7. That’s terrible news, Mark. The estate agents should have marketed it as a 2 bed if it hasn’t got proper consents for use as a bedroom. Maybe they weren’t made aware by the vendor. There are options like indemnity insurance – see https://hoa.org.uk/services/ask-an-expert-2/ask-an-expert-i-am-selling-questions/selling-without-building-regulations/ . Without having more details, all I can advise is speak to your solicitor/conveyancer for advice. Angela

    Comment by AKerr — September 11, 2017 @ 10:17 am

  8. We were about to exchange on a so called 3 bed house which was marketed as such however it is indeed a 2 bed with loft room as there is no planning or building regs? The agents are not coming up with a solution and the vendors will not lower the cost?! I am about to be homeless as I need to be out of my house in a week? We also pulled out of another house because this one was a 3 bed? We are now out of pocket, lost a house and now potentially homeless

    Comment by Mark Price — August 30, 2017 @ 11:31 am

  9. Buying or selling my advice is never trust an estate agent.
    They often hide the truth in sneaky ways and if they get caught out they deny knowledge of the subject and claim that they were misinformed or mislead themselves. Remember, the bottom line is that an estate agent is there to make money, and not to do you any favours. In most cases things go fine and you would be better picking one that you have personal knowledge of or someone you trust has knowledge of. Remember, even the best and most well know still get it wrong as I learned to my cost.

    Comment by David — July 27, 2017 @ 8:27 am

  10. P. S.. Sorry to hijack the postings but (!) they even told us they’d had a asbestos clearance when they bought it 2 yes ago (2015). Our surveyors report states asbestos roofing to rear. He also clearly states that the house is without any doubt well over market price (even the £17k we reduced buy) due to the huge concerns. He also agrees with a survey done 8 yrs ago that the house has recent movement and coukd potentially require underpining and be ‘cash buyers only’ status…. Again!! We are so concerned that someone wilil take this house on without the full expertise of a full building structural survey. Surely the estate agebt has to let potential buyers know the information he has full details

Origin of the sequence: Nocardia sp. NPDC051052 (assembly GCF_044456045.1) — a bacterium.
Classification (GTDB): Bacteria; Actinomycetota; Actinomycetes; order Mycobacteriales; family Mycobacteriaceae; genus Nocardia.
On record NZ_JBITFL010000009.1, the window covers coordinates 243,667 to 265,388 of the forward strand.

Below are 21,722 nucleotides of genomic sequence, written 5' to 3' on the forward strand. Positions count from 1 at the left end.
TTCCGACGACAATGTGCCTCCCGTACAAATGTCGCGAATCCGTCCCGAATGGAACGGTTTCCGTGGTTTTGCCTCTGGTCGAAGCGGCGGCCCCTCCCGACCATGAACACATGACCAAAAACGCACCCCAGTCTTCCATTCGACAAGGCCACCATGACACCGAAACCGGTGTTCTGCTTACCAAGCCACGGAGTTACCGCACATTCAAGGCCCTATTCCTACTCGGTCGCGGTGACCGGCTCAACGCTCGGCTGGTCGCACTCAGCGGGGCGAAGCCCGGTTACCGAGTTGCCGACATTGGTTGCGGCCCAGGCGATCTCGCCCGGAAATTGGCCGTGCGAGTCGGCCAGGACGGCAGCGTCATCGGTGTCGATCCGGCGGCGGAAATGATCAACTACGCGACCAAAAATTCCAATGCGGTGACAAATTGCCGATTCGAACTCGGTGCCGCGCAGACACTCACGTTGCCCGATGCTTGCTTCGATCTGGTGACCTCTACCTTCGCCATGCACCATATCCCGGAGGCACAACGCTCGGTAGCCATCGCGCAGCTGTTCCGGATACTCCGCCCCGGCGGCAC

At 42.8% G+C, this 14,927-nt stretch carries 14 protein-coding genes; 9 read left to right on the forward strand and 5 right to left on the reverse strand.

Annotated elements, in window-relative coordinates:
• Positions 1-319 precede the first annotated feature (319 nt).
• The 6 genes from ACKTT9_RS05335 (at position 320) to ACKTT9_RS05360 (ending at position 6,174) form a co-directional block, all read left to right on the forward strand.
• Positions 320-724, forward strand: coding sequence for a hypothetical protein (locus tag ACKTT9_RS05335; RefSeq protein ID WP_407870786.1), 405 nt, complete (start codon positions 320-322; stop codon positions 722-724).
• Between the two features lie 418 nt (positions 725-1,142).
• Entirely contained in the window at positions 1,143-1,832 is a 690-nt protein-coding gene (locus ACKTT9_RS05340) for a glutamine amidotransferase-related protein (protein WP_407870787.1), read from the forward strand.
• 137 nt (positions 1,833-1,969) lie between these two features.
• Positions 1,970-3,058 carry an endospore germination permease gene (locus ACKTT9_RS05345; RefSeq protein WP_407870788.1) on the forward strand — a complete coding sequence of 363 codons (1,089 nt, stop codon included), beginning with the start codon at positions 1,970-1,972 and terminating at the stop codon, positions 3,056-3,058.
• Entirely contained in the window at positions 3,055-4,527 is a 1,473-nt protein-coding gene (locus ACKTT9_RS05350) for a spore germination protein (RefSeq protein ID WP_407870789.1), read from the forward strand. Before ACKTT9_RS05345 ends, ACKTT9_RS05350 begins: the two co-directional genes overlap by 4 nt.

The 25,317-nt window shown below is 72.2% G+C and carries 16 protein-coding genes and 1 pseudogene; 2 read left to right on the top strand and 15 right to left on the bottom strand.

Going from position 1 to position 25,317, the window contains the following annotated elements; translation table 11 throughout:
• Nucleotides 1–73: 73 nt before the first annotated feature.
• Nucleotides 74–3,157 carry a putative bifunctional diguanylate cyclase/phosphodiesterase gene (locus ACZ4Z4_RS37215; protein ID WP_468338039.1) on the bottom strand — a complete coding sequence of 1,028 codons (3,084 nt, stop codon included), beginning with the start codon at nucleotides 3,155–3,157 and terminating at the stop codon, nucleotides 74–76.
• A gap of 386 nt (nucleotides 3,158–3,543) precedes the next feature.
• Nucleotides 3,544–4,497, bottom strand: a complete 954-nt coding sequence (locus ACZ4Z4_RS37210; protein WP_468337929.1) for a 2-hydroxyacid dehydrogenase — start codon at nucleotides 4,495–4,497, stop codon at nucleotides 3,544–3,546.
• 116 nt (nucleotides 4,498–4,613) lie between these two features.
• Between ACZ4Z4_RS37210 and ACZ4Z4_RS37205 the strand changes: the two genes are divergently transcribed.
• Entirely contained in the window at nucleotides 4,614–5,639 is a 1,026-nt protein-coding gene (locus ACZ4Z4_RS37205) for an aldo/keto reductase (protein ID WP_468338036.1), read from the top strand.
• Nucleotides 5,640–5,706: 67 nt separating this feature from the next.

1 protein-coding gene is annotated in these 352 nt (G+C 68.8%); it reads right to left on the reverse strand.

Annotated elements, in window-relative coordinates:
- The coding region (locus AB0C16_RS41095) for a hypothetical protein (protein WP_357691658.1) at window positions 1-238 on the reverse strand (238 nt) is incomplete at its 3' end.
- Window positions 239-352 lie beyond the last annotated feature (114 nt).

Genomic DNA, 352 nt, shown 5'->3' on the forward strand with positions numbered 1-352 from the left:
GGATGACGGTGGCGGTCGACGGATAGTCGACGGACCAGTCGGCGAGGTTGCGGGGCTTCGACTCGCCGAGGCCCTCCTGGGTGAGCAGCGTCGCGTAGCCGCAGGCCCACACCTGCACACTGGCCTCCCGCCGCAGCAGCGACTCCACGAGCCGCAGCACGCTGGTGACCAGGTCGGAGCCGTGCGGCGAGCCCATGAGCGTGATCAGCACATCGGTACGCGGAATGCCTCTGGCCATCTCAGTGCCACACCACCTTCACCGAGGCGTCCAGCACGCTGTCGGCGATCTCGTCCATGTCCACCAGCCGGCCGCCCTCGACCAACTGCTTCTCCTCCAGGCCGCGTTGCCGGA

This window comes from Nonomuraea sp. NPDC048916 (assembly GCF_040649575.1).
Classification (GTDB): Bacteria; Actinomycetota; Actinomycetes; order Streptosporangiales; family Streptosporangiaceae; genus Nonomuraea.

Comment by LC — April 14, 2017 @ 12:29 am

  11. This is so interesting to see. My first search regarding it too! Exactly same happened to us this month. We saw property online. House looked great. Substantial property. Images beautiful via online estate agents. We requested extra pics for rear of property and garden. But rest house looked stunning. These showed a very neglected area. We travelled 400 miles in the day to view. Huge surprise walking in. House woefully different to online photos. We could see huge potential though and put in a £20k reduction offer. £17k was accepted. Buyers showed us varying aspects of paperwork supporting soundness of house. We spoke about cracks/ing.. Felt reassured. Enlisted an excellent structural survey. £840! Plus £160 mining search. Survey back this wk. Huge huge issues!! We withdrew offer. Kept buyers in loop all times. Then our final reasons giving sympathetic advice we’d received that active movement shoukd be monitored for 6-12 months, areas of structural damage, and weaknesses recorded by surveyor. We had no responding message back but same day, and after WE’D TOLD the dealing local agent, it’s back on market this week for same price and no amendments to blurb. It’s a mugs game. £1000 lost for us. And potential naive buyer could be buying a pup. Surely it needs to be clear and a fair overview of a concerning house?

    Comment by LC — April 14, 2017 @ 12:20 am

  12. Buying a property but just discovered it’s of Non Standard Consruction,
    Should the agent have informed me before I got a surveyor in

    Comment by Gail Smith — April 26, 2016 @ 6:53 pm

  13. Not sure you can help me on this one I’m bidding for a house I understand the agents can’t tell me what the highest bid is.but could he someone had bid higher than me to get more money from me

    Comment by Carol Brocklebank — March 14, 2016 @ 8:03 pm

  14. Not sure if you can help me on this one .im bidding on a house .i understand the agents can’t tell me what the highest bid is .but what I would like to know if I bid the highest amount .would he say someone had bid higher just to get more money from me

    Comment by Carol Brocklebank — March 14, 2016 @ 7:54 pm

  15. Do estate agents have to give my name to the seller

    Comment by Nudge — March 1, 2016 @ 2:18 am

  16. I was purchasing a property, had survey done, solicitor did searches and found there had been subsidence done on the property 20 years ago. The vendors, family member of deceased person and solicitor claim they did not know this about the property. Paperwork could not be found and then surprise, paperwork was found. This was not informative, more receipt like, no confirmation of where or how much subsidence had been done. I withdrew my offer. Subsequently, the property is back on the market and no mention of subsidence in the particulars on line. Somebody has phoned up and was not informed of
    The subsidence. Are the estate agents acting unlawfully?

    Comment by Sue cook — November 18, 2014 @ 7:54 am

  17. Should the particulars of a property state that a property is Grade II listed if it is and also if it is in a conservation area?

    Comment by Shelley Aitkenhead — July 25, 2014 @ 2:42 pm